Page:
Fast Fashion and Junkspace, the term we use for spec houses, strip malls, etc., have as much in common as the Dressmaker and the Architect, however the Architect is not out of business yet. Hundreds of young architects graduate from school every year and they are passionate, motivated and creative. If only they recognized the precarious state of the profession and banded together to forge a new future that created buildings that were good, clean and fair for all. That is the mission of the Slow Space Movement.

  • Junkspace and the Death of Architecture: Slow Space Finds its Nemesis

    “Junkspace” is a rambling, brilliant lamentation on the death of architecture by one who actively participated in its demise. It was a scathing critique at the time it was first published, but now 16 years later, it can only be seen as a prophecy. A siren call fully actualized.

    The essay “Junkspace” by Rem Koolhaas first appeared in The Harvard Design School Guide to Shopping (2001). It was reissued along with an introduction and essay entitled “Running Room” by Hal Foster in 2013.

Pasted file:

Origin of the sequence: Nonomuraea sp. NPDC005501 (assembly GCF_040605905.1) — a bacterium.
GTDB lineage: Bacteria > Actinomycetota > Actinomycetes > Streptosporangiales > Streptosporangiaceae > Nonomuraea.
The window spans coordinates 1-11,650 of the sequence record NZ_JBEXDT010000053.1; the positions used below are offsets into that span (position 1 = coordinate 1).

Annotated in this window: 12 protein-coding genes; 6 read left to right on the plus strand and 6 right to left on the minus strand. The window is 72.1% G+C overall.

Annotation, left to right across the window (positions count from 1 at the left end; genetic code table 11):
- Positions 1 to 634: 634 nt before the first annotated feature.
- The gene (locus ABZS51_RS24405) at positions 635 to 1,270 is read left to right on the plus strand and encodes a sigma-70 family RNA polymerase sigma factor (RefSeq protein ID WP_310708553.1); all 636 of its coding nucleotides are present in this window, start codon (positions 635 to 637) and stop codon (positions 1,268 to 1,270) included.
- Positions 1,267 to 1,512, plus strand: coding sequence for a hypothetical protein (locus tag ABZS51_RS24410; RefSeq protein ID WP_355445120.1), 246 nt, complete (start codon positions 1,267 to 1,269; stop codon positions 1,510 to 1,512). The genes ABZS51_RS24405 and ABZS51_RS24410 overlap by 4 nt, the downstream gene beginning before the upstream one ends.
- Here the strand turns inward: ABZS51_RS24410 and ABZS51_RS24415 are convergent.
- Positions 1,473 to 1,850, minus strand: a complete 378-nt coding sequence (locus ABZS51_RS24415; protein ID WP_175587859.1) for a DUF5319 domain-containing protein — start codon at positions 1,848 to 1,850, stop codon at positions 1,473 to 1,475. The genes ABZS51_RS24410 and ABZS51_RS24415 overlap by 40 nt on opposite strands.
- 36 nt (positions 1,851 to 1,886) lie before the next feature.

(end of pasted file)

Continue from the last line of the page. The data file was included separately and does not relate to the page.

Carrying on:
Surprisingly little has been written about “Junkspace” and I believe that is a reflection on the discipline of architecture rather than on the importance of the essay.

    Koolhaas was far ahead of his time when he wrote this in 2001. What should have been a wake up call has merely languished. I myself was at the GSD then and had no awareness of what Koolhaas was doing or thinking. Nor can I recognize any shift in OMA’s work that might be attributed to this.

    I stumbled upon the essay last year when I was doing my own research. The title alone spoke to me and I found the concept of Junkspace to be the perfect villain and counterpoint for Slow Space. The essay by Koolhaas should be read in it entirety as it can be interpreted in many different ways. Here is a link to do that. Below is a series of excerpts from the text alternated with my own comments.

     

    The End of Architecture

     

    “It was a mistake to invent modern architecture for the 20th century. Architecture disappeared in the 20th century.”

    Why? Because we lost our ability to appreciate, experience and therefore design space.

    “As if space itself is invisible, all theory for the production of space is based on an obsessive preoccupation with its opposite: substance and objects, i.e., architecture. Architects could never explain space; Junkspace is our punishment for their mystifications.”

    It is the resultant of the image-driven obsession with form.

    “Junkspace is the body double of space, a territory of impaired vision, limited expectation, reduced earnestness.”

    The junk food of architecture, Junkspace is the McMansions, the shopping malls and casinos that are bloated on fillers and chemicals.